In recent years, it has been recognized that Madison County will eventually need to replace its current prison facility.
The prison, which sits on prime land along the White River, should never have been built on the site in the 1980s.
It is landlocked with no possibility of expansion, and while it was designed for the eventual two-story addition, it would still be woefully inadequate for the county’s ever-growing prison population.
The prison was built with 207 beds, but almost from the start it was not large enough to house all of the inmates in the county.
The community corrections complex, which includes work release, eased overcrowding in the prison for some time.
This is no longer the case.
Sheriff Scott Mellinger has been pushing for the construction of a 500-bed prison for several years at a cost of $ 50 million.
Last month, financial consultants estimated the cost of building a new 400-bed prison at nearly $ 80 million, including interest.
Mellinger told county council members that a minimum of 450 beds is required.
Elected Republicans who control County Council, County Commissioners Council and most city councils have tough decisions to make before Halloween.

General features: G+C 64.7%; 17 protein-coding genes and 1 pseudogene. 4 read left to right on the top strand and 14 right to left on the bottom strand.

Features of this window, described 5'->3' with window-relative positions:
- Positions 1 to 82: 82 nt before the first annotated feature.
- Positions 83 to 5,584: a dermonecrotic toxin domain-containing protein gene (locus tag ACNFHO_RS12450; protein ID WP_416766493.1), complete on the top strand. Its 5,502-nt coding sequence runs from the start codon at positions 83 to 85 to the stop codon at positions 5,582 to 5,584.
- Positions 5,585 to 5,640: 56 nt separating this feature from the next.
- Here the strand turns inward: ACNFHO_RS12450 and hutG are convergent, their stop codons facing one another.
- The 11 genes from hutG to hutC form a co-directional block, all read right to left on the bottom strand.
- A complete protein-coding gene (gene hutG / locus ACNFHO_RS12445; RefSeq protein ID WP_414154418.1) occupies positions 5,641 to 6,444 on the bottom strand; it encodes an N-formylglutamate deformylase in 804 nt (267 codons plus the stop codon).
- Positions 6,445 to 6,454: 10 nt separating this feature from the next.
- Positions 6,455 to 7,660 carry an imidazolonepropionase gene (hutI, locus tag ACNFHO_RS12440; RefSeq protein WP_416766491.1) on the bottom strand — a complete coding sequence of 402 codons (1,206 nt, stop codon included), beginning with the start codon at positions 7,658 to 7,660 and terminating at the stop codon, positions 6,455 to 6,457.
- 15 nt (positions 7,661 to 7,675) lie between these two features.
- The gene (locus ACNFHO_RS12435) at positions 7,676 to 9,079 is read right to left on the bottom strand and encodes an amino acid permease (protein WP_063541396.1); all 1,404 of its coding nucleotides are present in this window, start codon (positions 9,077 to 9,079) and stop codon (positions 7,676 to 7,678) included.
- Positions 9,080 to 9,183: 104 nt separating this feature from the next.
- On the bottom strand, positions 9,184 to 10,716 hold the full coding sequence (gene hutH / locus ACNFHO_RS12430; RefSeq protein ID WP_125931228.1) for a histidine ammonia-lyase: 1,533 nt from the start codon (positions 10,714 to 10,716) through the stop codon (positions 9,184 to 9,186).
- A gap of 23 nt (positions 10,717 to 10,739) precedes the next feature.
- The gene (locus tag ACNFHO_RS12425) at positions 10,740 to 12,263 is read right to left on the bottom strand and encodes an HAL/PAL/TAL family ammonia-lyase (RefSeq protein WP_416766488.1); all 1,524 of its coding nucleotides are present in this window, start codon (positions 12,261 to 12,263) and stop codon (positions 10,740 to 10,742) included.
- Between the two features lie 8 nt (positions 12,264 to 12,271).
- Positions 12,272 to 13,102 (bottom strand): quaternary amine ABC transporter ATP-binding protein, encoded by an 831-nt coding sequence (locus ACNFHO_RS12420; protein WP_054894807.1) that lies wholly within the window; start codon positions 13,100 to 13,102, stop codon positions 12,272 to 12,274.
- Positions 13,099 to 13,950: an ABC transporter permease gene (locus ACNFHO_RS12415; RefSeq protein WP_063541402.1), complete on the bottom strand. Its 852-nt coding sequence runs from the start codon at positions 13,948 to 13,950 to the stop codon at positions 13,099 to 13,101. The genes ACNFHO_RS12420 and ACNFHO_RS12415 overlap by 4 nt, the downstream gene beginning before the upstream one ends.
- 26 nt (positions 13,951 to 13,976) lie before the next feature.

The hardest decision is how to pay for a new prison. No elected official likes to raise taxes, especially as an election year approaches.
On their own, Madison County Council members can pass a local 0.2% income tax that should be used for a new prison. This tax is expected to bring Madison County more than $ 5 million per year.
If implemented before November 1, tax revenue will start pouring into county coffers next year and start to cover some of the jail costs.
The second phase will be more difficult.
The financial adviser recommended an increase in the local public security income tax of 0.15% to cover the cost of the bond if the county’s income were to drop.
The $ 4 million in expected tax revenue would be shared with the other towns in the county.
But it takes a majority vote from the Madison County Tax Board to pass the increase.
Madison County does not have enough votes on its own, and Anderson Mayor Thomas Broderick Jr. has not taken a position on the increase.
If Anderson votes not to increase the tax, Madison County and a combination of Elwood, Alexandria, Pendleton or other cities will have to adopt the increase.
Last week, criminal justice officials called for an additional 0.15% to be added to public safety income tax to cover future expenses.
Raising money for the prison through an income tax is better than increasing property taxes. Each working county resident would pay a share of the cost.
An argument can be made to increase the public security tax by 0.15% to help offset the costs of running prisons.
The extra 0.15% for the criminal justice system will be harder to sell.